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Home — Essay Samples — Life — Professions & Career — Social Work
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Career Profile Research Assignment: a Career of Social Worker
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Social work is an academic discipline and practice-based profession concerned with meeting the basic needs of individuals, families, groups, communities, and society as a whole to enhance their individual and collective well-being.
Females account for around 83% of all social workers. Healthcare social workers and family, child, and school social workers are the highest paying social work jobs. Social workers helped decrease the number of juvenile arrests by 68% between 1996 and 2015. Social workers provide over 60% of mental health services.
Mahatma Gandhi, Jane Addams, Alfred Neumann, Frances Feldman, Ida B. Wells, Harriett Rinaldo, etc.
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- Career Goals
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Social Work as a Profession
Introduction, crisis theory, social work ethics, approaches to problem solving.
Social work is a social science that deals in ensuring social justice and preserving the sanctity of life. It is a profession that deals in restoring emotional balance in human beings that becomes impaired during moments of stress. The practice pursues the well-being of society at large. The body that governs the profession is known as the National Association of social workers. Under this body, the job description of social workers is to aid in the materializing of aims and goals.
This paper seeks to highlight the importance of the crisis theory in analysis of different types of stress and to further elaborate the codes of ethics governing the profession. It further gives the approach to problem solving. It outlines the steps in follow up procedure after treatment.
The Hope wellness centre is a counseling agency that focuses on the well being of major women and adolescents. They agency has a mission to restore social health of individuals so that they can have optimum functionality. The agency deals with issues like anger management, domestic violence, sexual offences, and substance and alcohol abuse.
One of the goals is to provide solutions to problems without sprouting new ones in the process by identifying root causes and capitalizing on them for restoration of well being to the client.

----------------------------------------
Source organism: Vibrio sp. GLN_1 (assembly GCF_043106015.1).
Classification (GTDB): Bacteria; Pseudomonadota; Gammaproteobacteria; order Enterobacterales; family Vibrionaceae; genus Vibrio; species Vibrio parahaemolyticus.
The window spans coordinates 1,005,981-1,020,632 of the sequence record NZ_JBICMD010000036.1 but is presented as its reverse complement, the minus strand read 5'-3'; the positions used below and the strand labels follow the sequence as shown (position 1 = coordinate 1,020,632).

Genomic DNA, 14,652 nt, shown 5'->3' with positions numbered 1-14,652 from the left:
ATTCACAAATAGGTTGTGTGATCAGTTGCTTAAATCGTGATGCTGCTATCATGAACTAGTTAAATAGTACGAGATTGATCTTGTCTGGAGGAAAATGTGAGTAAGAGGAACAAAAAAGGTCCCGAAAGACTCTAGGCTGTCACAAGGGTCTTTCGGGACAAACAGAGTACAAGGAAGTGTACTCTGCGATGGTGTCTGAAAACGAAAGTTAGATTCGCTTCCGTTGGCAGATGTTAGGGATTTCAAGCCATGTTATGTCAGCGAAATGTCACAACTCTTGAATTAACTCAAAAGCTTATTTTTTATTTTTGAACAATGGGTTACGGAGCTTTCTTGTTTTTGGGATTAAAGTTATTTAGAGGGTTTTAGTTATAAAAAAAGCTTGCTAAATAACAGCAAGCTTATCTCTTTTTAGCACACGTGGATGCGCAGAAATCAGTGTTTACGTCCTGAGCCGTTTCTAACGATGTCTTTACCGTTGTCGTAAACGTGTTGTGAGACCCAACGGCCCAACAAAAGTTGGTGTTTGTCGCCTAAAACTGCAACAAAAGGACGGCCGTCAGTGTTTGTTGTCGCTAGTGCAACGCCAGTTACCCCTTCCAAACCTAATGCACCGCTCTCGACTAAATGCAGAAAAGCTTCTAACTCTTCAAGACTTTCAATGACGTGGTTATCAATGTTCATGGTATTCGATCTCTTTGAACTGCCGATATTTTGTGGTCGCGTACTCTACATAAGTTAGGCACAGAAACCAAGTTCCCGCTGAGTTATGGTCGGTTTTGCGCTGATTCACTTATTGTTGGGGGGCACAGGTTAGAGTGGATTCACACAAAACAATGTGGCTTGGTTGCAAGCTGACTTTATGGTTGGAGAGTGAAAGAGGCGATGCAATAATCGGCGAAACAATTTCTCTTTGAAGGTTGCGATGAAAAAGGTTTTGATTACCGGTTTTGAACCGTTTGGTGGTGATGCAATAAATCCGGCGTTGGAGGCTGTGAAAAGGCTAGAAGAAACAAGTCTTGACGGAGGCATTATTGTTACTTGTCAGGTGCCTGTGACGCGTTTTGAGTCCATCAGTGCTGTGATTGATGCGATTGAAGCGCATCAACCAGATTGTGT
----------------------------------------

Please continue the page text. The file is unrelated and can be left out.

Another is to empower women and adolescents by solving the issues that cause them to deteriorate both mentally and emotionally, hereby creating hope for a better tomorrow.
Some of the values upheld in the organization include: confidentiality between the social worker and the client. No information is disclosed to anyone unless authorized by the legal framework. The company is committed to provide quality service. It has ensured this by having competent staff. Social workers who are knowledgeable in the profession and with credited experience. The company has a follow up policy to ensure full recovery of the clients it treats.
A crisis is as defined in the dictionary is a disaster, calamity, predicament, and an environmental occurrence that poses an external threat. Kaplan defines crisis as “a threat to homeostasis” (Kaplan, nod.).
During this state of mind, it is believed that an imbalance takes place so that a person lacks focus and has difficulty in maintaining order in their way of doing things. They are not their normal selves and seem to have switched off from reality. Usually one has no enthusiasm for life and even the things they used to enjoy most do not even make sense anymore. Usually a person is confronted by a situation they cannot handle by themselves and so it poses a threat to their whole being. A crisis is clinically noted to last a span of four to six weeks.
Stressors are factors that induce stress or active crisis for that matter. They comprise events and conditions. Events are happenings that are abrupt and don’t last for long for example death of a loved one. Conditions on the other hand develop over time. Events cause situational crises while conditions cause maturational crises.
There are stages in the advancement of the six weeks period. First stage: a person experiences overwhelming pressure from stressors. If a person does cope well no crisis develops but if they succumb due to failed coping mechanisms, then a crisis materializes.
In the second phase, the victim’s concern continues to transcend. As time goes by they cannot take it anymore and they begin to seek assistance, they become emotionally distant. This translates to the third stage. The final stage is the active crisis stage. The patient is depleted of any resources that give them hope they develop fear and cannot think straight. They perceive they are going mad. The thought of going crazy scares them to their wits.
Daphne (not real name) is a twelve-year-old girl whose mother is a single parent. Due to the economic pressure the mother was crumbling under, she sent her to stay with the uncle in the city. The uncle was one of those rich influential people. The sad part is that he had a wife but he still molested Daphne. Daphne could not dare say a word because she knew the ramifications of such an action. Therefore, she stayed silent and slowly by slowly her esteem and dignity died in the hands of someone who was supposed to be helping her.